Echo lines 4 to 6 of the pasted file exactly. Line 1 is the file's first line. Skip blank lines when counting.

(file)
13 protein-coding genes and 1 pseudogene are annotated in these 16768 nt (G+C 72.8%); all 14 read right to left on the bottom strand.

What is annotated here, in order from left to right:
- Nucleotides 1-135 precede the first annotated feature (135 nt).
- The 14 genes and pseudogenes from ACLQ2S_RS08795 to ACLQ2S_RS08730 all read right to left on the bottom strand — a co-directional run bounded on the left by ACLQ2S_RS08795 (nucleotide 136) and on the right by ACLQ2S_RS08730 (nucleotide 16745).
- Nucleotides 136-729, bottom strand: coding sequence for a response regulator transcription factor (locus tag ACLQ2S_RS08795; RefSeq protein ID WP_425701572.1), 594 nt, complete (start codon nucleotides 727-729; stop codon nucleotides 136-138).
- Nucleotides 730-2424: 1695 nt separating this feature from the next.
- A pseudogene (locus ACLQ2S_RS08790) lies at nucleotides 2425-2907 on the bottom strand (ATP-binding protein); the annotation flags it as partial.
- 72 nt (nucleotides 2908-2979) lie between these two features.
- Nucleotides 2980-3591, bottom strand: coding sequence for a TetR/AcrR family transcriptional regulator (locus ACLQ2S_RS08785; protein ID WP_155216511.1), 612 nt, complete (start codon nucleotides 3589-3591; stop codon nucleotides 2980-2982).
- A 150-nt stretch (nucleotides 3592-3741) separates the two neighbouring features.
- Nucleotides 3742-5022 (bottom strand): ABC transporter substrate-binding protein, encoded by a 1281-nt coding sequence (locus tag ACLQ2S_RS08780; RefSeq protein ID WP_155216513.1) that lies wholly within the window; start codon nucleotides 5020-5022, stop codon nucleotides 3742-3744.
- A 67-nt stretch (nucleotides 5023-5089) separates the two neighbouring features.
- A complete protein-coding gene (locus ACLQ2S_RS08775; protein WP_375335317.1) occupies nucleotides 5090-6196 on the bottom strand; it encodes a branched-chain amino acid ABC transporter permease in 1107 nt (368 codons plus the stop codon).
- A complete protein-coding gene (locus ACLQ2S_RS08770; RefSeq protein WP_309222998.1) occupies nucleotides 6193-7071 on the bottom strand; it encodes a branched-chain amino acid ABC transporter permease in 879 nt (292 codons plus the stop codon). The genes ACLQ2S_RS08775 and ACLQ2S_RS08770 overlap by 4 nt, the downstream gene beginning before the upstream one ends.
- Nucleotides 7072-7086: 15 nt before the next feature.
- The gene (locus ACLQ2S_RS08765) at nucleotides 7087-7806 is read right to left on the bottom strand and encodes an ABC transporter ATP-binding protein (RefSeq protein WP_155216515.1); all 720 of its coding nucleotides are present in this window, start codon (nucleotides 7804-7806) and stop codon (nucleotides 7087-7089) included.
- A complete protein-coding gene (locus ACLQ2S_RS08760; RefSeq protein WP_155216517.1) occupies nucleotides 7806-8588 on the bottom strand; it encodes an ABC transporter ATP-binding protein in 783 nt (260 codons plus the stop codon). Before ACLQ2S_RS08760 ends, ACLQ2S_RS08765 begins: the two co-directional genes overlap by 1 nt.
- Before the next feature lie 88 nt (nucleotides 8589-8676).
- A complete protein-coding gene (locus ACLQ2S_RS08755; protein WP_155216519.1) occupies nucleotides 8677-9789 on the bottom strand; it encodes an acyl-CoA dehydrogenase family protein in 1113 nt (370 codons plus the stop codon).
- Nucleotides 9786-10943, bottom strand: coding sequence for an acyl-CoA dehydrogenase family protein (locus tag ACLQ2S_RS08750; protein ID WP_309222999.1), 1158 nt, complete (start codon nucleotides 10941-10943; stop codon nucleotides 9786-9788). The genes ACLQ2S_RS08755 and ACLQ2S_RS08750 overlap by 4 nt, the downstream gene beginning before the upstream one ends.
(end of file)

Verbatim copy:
- The 14 genes and pseudogenes from ACLQ2S_RS08795 to ACLQ2S_RS08730 all read right to left on the bottom strand — a co-directional run bounded on the left by ACLQ2S_RS08795 (nucleotide 136) and on the right by ACLQ2S_RS08730 (nucleotide 16745).
- Nucleotides 136-729, bottom strand: coding sequence for a response regulator transcription factor (locus tag ACLQ2S_RS08795; RefSeq protein ID WP_425701572.1), 594 nt, complete (start codon nucleotides 727-729; stop codon nucleotides 136-138).
- Nucleotides 730-2424: 1695 nt separating this feature from the next.